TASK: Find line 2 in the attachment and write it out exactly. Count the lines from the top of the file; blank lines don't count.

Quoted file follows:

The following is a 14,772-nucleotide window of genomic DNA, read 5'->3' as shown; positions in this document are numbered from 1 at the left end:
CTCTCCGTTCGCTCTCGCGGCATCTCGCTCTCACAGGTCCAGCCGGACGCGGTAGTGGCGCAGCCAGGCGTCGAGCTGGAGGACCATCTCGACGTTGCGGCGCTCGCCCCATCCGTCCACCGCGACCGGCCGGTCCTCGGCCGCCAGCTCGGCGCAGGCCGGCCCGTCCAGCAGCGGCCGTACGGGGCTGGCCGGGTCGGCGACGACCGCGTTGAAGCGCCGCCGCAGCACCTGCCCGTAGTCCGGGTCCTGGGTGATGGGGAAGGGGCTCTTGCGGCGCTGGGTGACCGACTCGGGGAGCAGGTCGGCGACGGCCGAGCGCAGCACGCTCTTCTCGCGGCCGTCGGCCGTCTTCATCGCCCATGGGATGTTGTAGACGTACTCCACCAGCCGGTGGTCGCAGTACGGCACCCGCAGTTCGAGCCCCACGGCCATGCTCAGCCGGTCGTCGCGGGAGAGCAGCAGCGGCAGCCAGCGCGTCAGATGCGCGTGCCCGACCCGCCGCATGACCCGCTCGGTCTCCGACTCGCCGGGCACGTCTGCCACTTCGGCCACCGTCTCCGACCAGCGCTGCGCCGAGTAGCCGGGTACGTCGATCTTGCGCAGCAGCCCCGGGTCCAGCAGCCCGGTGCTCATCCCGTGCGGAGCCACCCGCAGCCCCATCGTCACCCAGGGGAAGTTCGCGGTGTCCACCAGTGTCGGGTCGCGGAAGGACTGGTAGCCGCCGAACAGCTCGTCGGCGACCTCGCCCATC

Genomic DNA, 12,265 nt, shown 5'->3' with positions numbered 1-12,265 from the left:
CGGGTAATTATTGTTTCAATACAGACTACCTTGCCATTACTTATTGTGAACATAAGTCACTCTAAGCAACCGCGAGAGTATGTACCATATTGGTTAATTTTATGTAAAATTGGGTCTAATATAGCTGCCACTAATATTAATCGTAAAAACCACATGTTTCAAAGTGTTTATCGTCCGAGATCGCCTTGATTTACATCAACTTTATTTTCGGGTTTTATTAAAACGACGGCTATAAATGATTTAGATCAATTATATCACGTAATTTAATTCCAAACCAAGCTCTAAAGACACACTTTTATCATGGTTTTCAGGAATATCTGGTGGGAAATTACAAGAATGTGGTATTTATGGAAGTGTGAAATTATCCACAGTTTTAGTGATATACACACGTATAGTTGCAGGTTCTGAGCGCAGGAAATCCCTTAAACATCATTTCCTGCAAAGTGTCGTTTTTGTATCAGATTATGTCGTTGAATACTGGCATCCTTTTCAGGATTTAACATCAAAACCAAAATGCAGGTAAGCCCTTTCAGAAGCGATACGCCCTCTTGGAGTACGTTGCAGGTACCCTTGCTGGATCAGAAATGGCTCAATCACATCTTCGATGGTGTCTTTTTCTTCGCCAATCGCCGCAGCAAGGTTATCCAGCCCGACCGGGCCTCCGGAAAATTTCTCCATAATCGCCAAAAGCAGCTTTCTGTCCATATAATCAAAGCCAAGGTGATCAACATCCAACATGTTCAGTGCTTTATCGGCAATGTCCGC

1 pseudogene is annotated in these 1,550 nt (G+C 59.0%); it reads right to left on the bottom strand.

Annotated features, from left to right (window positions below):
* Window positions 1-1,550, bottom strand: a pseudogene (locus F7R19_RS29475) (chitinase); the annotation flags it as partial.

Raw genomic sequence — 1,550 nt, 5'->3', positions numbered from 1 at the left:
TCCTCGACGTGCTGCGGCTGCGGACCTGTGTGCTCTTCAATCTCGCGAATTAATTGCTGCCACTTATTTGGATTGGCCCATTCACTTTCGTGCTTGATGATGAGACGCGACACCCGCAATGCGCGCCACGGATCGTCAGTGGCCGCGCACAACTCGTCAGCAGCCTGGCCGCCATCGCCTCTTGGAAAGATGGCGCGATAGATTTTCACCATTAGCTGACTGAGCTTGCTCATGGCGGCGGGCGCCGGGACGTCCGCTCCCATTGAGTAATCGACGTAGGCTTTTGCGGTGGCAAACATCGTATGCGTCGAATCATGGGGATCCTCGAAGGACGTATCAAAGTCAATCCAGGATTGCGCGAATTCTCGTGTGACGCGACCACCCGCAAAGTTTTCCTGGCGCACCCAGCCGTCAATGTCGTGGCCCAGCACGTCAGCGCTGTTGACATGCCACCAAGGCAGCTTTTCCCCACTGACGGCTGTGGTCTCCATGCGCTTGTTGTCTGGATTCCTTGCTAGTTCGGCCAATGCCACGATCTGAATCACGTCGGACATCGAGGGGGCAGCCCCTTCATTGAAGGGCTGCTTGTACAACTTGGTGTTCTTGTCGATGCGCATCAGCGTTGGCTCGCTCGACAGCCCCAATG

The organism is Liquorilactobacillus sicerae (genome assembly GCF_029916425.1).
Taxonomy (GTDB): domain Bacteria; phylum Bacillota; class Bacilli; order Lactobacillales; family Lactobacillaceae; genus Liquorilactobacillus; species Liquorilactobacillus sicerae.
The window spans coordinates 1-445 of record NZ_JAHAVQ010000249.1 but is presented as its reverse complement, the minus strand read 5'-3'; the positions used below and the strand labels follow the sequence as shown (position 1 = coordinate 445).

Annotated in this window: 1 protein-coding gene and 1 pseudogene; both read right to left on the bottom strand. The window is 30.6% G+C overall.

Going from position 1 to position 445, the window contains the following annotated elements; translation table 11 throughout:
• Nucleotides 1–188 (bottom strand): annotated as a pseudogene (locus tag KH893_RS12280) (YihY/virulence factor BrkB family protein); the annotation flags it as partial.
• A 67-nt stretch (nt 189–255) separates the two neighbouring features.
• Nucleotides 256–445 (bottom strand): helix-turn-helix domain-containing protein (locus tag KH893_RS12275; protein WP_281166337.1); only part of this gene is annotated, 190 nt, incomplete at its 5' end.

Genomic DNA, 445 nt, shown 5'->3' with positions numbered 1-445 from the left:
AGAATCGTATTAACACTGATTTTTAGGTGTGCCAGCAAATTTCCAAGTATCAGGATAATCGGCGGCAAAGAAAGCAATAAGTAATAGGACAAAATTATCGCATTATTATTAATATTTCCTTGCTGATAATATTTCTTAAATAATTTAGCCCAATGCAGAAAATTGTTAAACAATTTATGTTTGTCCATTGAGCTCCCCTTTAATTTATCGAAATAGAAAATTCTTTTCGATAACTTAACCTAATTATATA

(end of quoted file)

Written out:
CTCTCCGTTCGCTCTCGCGGCATCTCGCTCTCACAGGTCCAGCCGGACGCGGTAGTGGCGCAGCCAGGCGTCGAGCTGGAGGACCATCTCGACGTTGCGGCGCTCGCCCCATCCGTCCACCGCGACCGGCCGGTCCTCGGCCGCCAGCTCGGCGCAGGCCGGCCCGTCCAGCAGCGGCCGTACGGGGCTGGCCGGGTCGGCGACGACCGCGTTGAAGCGCCGCCGCAGCACCTGCCCGTAGTCCGGGTCCTGGGTGATGGGGAAGGGGCTCTTGCGGCGCTGGGTGACCGACTCGGGGAGCAGGTCGGCGACGGCCGAGCGCAGCACGCTCTTCTCGCGGCCGTCGGCCGTCTTCATCGCCCATGGGATGTTGTAGACGTACTCCACCAGCCGGTGGTCGCAGTACGGCACCCGCAGTTCGAGCCCCACGGCCATGCTCAGCCGGTCGTCGCGGGAGAGCAGCAGCGGCAGCCAGCGCGTCAGATGCGCGTGCCCGACCCGCCGCATGACCCGCTCGGTCTCCGACTCGCCGGGCACGTCTGCCACTTCGGCCACCGTCTCCGACCAGCGCTGCGCCGAGTAGCCGGGTACGTCGATCTTGCGCAGCAGCCCCGGGTCCAGCAGCCCGGTGCTCATCCCGTGCGGAGCCACCCGCAGCCCCATCGTCACCCAGGGGAAGTTCGCGGTGTCCACCAGTGTCGGGTCGCGGAAGGACTGGTAGCCGCCGAACAGCTCGTCGGCGACCTCGCCCATC